Category Archives: Superstition & Deception

The Zealous Pursuit Of State-Sponsored Collapse

Government intervention into a nation’s economy is as foolish as attempting to control the sun’s rise and fall by law or force. But that doesn’t mean governments don’t meddle each and every day with the best – and worst – of intentions.  The United States government is no exception.

Over the years, layers and layers of interference by various federal, state, and local agencies have built up like grime on a kitchen window. The grease shines and smells of something fierce.  The layers of government grime also drip and ooze into every crack and crevice of the economy.

These days, for example, it is impossible to carry out a simple private transaction with your barber or barista without some form of government interference. Has your barber obtained the required license and paid the obligatory fees to be able to legally taper your neck line?  Has your barista’s espresso bean grinder passed city health inspection?

Is the hot Cup of Joe served in a paper cup of appropriate recycled material composition? Did the hot beverage exceed the legally accepted temperature standard?  Did state and local governments receive their tax exaction upon payment?

When it comes to more complicated matters, where real money’s on the line, government interference is an absolute disgrace. Did you know that it costs 10 times more to have an appendectomy in the United States than in Mexico?  Is the procedure 10 times better?

Obviously, this is nothing new. Governments have been regulating and impressing their fingerprints all over commerce since society first granted its leaders the opportunity.  People are so accustomed to it that they accept government intervention as necessary to better their lives.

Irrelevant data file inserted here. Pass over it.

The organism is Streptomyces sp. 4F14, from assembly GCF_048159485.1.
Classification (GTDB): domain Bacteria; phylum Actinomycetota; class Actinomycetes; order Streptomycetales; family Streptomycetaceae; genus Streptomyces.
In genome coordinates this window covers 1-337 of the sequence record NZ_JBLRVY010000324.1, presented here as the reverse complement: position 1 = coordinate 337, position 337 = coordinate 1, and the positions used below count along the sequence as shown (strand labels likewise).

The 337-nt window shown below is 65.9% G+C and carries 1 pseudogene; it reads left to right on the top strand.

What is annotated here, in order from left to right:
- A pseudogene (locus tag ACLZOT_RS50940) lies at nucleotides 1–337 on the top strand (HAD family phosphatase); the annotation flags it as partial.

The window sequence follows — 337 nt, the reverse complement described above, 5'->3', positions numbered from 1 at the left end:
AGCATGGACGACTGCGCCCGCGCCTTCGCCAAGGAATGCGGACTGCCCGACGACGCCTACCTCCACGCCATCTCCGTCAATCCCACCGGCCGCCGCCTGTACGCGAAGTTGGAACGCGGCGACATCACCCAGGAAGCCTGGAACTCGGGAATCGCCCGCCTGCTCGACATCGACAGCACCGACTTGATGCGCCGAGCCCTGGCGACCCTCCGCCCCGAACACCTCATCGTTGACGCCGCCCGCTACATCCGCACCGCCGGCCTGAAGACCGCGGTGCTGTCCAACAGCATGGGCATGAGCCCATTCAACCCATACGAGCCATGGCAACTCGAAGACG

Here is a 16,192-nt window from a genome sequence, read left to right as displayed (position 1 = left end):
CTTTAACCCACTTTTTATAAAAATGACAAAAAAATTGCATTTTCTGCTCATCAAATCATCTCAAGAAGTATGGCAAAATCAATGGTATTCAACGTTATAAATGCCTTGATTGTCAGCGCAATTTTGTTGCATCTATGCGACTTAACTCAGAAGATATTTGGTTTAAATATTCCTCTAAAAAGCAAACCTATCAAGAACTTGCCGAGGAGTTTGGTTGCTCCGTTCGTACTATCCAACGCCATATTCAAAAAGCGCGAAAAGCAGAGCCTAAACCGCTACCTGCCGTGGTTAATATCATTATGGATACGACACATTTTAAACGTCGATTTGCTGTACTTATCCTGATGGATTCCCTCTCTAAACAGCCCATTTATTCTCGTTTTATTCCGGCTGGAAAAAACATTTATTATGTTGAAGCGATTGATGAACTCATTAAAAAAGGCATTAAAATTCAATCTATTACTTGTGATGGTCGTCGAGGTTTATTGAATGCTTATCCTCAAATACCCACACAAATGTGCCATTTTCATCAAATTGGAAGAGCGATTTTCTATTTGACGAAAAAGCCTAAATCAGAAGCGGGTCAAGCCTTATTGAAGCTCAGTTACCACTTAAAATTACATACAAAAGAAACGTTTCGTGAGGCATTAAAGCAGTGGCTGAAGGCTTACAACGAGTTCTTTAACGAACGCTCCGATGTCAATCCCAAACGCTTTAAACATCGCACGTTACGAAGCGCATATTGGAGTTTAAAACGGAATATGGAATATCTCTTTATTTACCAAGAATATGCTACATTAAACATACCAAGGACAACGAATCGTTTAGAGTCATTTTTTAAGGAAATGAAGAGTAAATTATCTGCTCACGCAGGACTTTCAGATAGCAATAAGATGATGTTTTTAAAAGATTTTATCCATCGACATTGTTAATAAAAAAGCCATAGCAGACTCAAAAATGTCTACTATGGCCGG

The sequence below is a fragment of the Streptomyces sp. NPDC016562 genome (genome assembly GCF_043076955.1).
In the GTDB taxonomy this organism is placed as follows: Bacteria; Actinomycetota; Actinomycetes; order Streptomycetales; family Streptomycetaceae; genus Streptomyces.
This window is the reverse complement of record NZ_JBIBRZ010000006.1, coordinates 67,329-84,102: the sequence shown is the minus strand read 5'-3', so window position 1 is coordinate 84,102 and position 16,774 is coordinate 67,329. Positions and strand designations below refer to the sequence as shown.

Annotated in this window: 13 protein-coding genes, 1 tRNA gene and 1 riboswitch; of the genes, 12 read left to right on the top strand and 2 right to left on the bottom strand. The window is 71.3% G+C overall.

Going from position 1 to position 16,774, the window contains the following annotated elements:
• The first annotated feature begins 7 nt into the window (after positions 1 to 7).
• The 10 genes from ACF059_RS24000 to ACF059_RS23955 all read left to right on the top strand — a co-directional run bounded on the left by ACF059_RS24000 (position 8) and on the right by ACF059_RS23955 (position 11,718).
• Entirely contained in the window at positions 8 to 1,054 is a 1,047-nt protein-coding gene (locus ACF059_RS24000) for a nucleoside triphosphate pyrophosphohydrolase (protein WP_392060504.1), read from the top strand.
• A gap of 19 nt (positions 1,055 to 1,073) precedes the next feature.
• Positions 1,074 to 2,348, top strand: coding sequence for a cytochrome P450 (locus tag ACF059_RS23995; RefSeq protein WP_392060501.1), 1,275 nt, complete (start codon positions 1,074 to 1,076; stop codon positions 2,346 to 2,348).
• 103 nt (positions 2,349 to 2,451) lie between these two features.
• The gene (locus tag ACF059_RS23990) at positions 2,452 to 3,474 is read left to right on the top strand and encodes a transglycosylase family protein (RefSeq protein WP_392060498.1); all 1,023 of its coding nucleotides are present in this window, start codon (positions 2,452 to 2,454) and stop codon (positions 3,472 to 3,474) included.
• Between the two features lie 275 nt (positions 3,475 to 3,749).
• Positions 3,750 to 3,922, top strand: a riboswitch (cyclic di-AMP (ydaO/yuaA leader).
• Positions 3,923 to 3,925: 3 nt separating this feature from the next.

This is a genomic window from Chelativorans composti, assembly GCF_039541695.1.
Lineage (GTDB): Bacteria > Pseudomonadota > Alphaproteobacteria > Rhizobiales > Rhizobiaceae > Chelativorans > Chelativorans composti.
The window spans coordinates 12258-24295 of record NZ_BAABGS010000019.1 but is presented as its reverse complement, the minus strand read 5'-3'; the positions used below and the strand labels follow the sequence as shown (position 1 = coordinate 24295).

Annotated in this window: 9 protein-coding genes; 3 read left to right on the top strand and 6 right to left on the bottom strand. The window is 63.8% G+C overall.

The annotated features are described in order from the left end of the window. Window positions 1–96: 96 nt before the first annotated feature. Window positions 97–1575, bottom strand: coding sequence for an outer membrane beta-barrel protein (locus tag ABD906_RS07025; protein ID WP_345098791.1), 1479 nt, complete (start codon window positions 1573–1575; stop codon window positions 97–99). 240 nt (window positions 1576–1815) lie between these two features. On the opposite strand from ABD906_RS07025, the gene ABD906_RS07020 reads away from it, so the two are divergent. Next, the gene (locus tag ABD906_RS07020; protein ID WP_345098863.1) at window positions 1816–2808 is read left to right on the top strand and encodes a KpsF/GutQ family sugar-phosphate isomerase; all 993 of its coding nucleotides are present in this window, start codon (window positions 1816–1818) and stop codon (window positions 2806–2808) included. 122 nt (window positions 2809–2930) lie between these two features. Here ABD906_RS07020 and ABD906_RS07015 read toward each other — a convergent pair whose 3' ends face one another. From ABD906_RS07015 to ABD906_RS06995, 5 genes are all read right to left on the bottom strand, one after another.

When it comes to price fixing, wage controls, and dictating oil production, things quickly go haywire. This is because prices, wages, and resources have their own independent relationships beyond what can be legislated.

When the price of a certain good or commodity is artificially fixed below its natural equilibrium, scarcity and shortages follow. In short, when the price of bread is decreed below the cost of the wheat that goes into it, bakers go fishing.

Credit Market Intervention

Perhaps the most nefarious of all government intervention, is that which directly affects a nation’s money stock.  Many people don’t recognize its occurrence.  But they do misdiagnose its effects.

Wage stagnation, for instance, is often blamed on greedy executives off-shoring their production.  In reality, this is merely a consequence of a forced monetary regime that inhibits genuine capital formation and earned savings in favor of asset price inflation. Of course, only a complete killjoy would bother scratching below the surface to uncover such minutiae.

Without question, the last decade has brought forth some of the craziest monetary policy experiments in human history.  If you recall, the Federal Reserve dropped the federal funds rate to near zero in December 2008, and kept it there until December 2015 – exactly seven years.

Since then, the Fed has hiked the federal funds rate four times – 0.25 percent each time – bringing the federal funds rate up to 1.25 percent. The Federal Open Market Committee (FOMC) meets on December 12 and 13, and will likely raise the federal funds rate another 0.25 percent.

It is also anticipated that the Fed will raise rates three times in 2018, assuming financial markets and the economy don’t break down before they can accomplish this.

Concurrent with the Fed’s interest rate raising efforts, they’ve also begun to reduce their balance sheet.  They’re selling some of the roughly $3.6 trillion in Treasury and mortgage-backed securities purchased as part of their Quantitative Easing program. This reversal of the Federal Reserve’s Quantitative Easing program reduces the pool of available credit in the financial system.

It doesn’t take much imagination to visualize the effect this will have on an economy and financial markets that are wholly addicted to cheap and abundant credit.  So where does the GOP’s tax bill fall within this landscape?

The Zealous Pursuit of State-Sponsored Collapse